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PostPosted: Tue Sep 03, 2013 11:12 am 
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Joined: Sat Oct 22, 2011 9:20 pm
Posts: 17
yesterday I attended an auction near Hermitage, Mo. a Labor Day event, and the auction bill was advertising 20 ham radios among other I presume consigned items, upon arrival (which was a 45 mile drive one-way) when I inspected the items I noticed most radios were military type and I guess could be lumped in with amateur ham radios to some degree, but the ad was not entirely honest imo, with that said, I won the bid for 1st pick at $60.00 and after the table full of gear was sold I was fortunate (or at least I thought) at the time to acquire a nice military transceiver at as I said $60.00, a military issue CW straight key (J38?) at 10 bucks and a couple more items including a Harris desk mic for a total of $85.00.. when I went to settle up, the clerk said $105.00, and she namesd off the items and when it came to the 60 dollar item they had it incorrectly billed as ?80.00..WTF? I said, "I think your mistaken", and just by coincidence or luck out of the 100's of bidders present attending, the backup bidder bidding against me was at pay window of the trailer used for settling up, and he verified to the clerk and me I indeed paid $60.00 for 1st choice item on table and NOT $80.00, but this was not good enough , I had to go interrupt the auction to get permission to change the amount to correct price, but to my shock and amazement, I was told, "just leave the item" instead of doing the proper thing and correcting their mistake.. this auction company has some pretty "bad press" anyhow as told by others, but I always blew it off, the rumors because for the most part I have never had issues with them before and have attended their auctions for 10 years or more, and they are the friendliest group, and now I am confused as to whether it's a deliberate attempt to swindle me, or an honest mistake on their end, ?/ if I would not have had the backup bidder present as a witness I might have accepted it, but really has been bothering me a lot, since I feel I have been wronged.. there was still good value at $80.00 but it was the principal and ethics, not the price of the item..anyhow, I turned back in every item I purchased, and figured if they need to make money that bad, then letting them have what few bargains I acquired there would help them with their assumed "money problem" really ticed..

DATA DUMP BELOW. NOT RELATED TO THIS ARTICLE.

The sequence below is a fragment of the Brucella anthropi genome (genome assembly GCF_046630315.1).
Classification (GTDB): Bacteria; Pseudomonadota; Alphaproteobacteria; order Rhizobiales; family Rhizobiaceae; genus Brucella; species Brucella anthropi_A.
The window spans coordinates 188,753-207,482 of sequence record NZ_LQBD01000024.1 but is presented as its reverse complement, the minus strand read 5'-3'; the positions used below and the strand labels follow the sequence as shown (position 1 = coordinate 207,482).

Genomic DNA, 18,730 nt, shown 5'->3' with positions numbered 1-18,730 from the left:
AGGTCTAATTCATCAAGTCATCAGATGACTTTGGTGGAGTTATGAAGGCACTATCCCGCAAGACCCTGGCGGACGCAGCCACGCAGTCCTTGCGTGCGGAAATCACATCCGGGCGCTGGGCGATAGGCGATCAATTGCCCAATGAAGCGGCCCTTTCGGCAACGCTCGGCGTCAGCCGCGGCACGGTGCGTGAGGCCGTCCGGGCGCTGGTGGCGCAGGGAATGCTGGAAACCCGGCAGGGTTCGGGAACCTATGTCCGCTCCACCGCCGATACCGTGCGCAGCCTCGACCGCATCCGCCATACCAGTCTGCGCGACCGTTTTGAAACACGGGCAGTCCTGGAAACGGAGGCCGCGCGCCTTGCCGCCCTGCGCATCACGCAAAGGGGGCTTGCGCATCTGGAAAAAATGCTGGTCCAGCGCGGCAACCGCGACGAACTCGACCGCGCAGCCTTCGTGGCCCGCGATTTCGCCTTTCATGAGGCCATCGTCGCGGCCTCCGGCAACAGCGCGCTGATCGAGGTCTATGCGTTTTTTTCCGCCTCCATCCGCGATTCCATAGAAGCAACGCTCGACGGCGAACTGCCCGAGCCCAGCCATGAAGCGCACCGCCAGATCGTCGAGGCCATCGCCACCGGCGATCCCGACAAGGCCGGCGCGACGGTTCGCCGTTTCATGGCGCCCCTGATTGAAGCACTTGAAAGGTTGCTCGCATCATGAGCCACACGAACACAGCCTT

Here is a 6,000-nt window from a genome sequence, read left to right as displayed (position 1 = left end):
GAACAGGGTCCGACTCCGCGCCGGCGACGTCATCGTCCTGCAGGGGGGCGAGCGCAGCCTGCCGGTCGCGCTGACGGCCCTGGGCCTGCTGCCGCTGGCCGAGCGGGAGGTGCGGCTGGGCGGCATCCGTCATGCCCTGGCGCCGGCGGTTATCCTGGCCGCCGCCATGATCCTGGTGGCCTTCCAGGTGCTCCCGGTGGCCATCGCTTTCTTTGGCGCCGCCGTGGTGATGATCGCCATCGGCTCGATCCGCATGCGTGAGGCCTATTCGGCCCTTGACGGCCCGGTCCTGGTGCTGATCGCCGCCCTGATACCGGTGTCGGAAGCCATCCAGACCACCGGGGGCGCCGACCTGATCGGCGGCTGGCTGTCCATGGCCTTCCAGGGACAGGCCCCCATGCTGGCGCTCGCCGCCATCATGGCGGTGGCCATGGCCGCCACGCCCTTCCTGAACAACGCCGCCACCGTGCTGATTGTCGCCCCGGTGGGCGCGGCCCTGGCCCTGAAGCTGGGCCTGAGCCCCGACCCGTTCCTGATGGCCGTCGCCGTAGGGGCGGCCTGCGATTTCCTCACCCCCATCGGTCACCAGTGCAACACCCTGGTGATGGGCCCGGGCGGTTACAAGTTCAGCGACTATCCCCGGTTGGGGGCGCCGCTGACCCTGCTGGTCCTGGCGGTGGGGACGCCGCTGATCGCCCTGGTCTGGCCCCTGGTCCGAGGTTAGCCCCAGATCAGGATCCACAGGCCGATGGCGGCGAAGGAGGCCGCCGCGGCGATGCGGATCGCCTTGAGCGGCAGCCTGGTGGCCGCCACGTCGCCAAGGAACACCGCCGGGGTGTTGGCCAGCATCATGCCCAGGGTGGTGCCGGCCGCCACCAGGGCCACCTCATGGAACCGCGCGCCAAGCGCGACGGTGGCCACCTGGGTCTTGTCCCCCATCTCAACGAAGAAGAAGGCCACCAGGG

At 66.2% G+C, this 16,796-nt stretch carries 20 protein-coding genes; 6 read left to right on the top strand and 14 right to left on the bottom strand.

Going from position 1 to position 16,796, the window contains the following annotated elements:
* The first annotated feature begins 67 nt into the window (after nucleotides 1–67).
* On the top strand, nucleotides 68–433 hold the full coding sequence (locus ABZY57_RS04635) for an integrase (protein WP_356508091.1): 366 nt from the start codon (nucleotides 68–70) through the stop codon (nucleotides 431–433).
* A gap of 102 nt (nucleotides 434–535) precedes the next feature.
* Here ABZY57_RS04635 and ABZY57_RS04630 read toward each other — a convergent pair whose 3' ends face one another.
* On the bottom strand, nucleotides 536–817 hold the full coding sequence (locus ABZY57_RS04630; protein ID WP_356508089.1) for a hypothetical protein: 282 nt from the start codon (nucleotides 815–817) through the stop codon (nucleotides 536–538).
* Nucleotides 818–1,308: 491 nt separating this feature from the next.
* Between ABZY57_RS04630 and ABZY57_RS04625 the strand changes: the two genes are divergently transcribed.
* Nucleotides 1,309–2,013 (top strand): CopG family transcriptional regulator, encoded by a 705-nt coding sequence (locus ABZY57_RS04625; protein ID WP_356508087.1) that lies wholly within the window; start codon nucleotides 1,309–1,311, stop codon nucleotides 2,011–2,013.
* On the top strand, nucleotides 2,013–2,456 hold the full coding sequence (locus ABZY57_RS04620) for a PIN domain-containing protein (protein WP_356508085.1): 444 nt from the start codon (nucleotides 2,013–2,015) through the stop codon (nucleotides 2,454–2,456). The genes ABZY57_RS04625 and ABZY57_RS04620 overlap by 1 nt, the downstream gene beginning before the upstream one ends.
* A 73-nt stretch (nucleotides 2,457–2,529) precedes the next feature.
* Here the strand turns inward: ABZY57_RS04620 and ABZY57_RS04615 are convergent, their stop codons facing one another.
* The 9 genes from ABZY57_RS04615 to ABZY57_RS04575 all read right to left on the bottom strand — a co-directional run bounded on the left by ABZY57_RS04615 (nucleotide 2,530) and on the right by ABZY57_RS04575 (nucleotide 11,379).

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PostPosted: Wed Sep 04, 2013 2:32 am 
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Location: Adrian, Mi.
The first mistake you made was expecting the cashier to "fix" the mistake you think they made. At my auctions, the cashier is not authorized to make those decisions.

My suggestion is you get a written statement from the back-up bidder and then talk to the auctioneer after the auction is over, not during.

Can you recall with certainty what price the auctioneer announced when he sold the item? Perhaps you will be lucky and the auctioneer is one who records his auctions. That will tell the story. I do not record my auctions, but am very careful when announcing the selling price. I always state the bid number twice, and the selling price twice. Rarely is a mistake made by doing this. On really expensive items, I may say the selling price more than twice just to make sure it gets recorded correctly.

If you have been attending this auctioneers auctions for a long time and never had that happen before then it sounds to me like a simple error. either theirs or yours.

Lyn Liechty, Auctioneer
www.arealauction.com


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PostPosted: Wed Sep 04, 2013 5:56 am 
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After You Said, Even At 80.00 it Was still A Descent Buy, Why Didn't You Just Pay the Extra, Then Contact the Auctioneer, Or Leave Your Contact Information For Him, And Try to Work it Out After The Auction? After All, You Have Your Time Invested, And You Wanted These Items, So to Turn them Back In made No Sense. An Auctioneer That has You Coming this Long, Would More than Likely Tried to Work Something out With You. In the End, You Both Loose.... You Didn't Get the Items You Wanted, He Still has These Items to Deal With,(Unless He went Ahead and Resold Them that Day), And He May Not ever Let You Come Back To Future Auctions (At Least I Wouldn't).

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John D. Adams-Auctioneer
Jersey County Auction
Kane,Illinois
http://WWW.JERSEYCOUNTYAUCTIONS.COM


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PostPosted: Wed Sep 04, 2013 8:15 am 
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Joined: Sun Sep 16, 2007 5:52 am
Posts: 2437
Location: Houston TX
Legal action for auctioneer abuse????
I didn't see anything in your description of events that alluded to any form of abuse.
You even indicate that it may have only been a mistake.
But then you continue to claim that they were trying to swindle you (over one item... and $20?).
Do you really think that $20 is going to make or break the auction?
Even at 25% commission, that would be a whopping $5 for the auction company.
This makes no sense.

To top it off, the auctioneer even allowed you to withdraw from your purchase of the item in question... after a contract was formed upon the call of "sold."

Excuse me, but I would not have stopped my auction to discuss such things, for a number of reasons.
1. Those 100's of other bidders are patiently waiting on the items they want to bid on.
2. It disrupts the auction.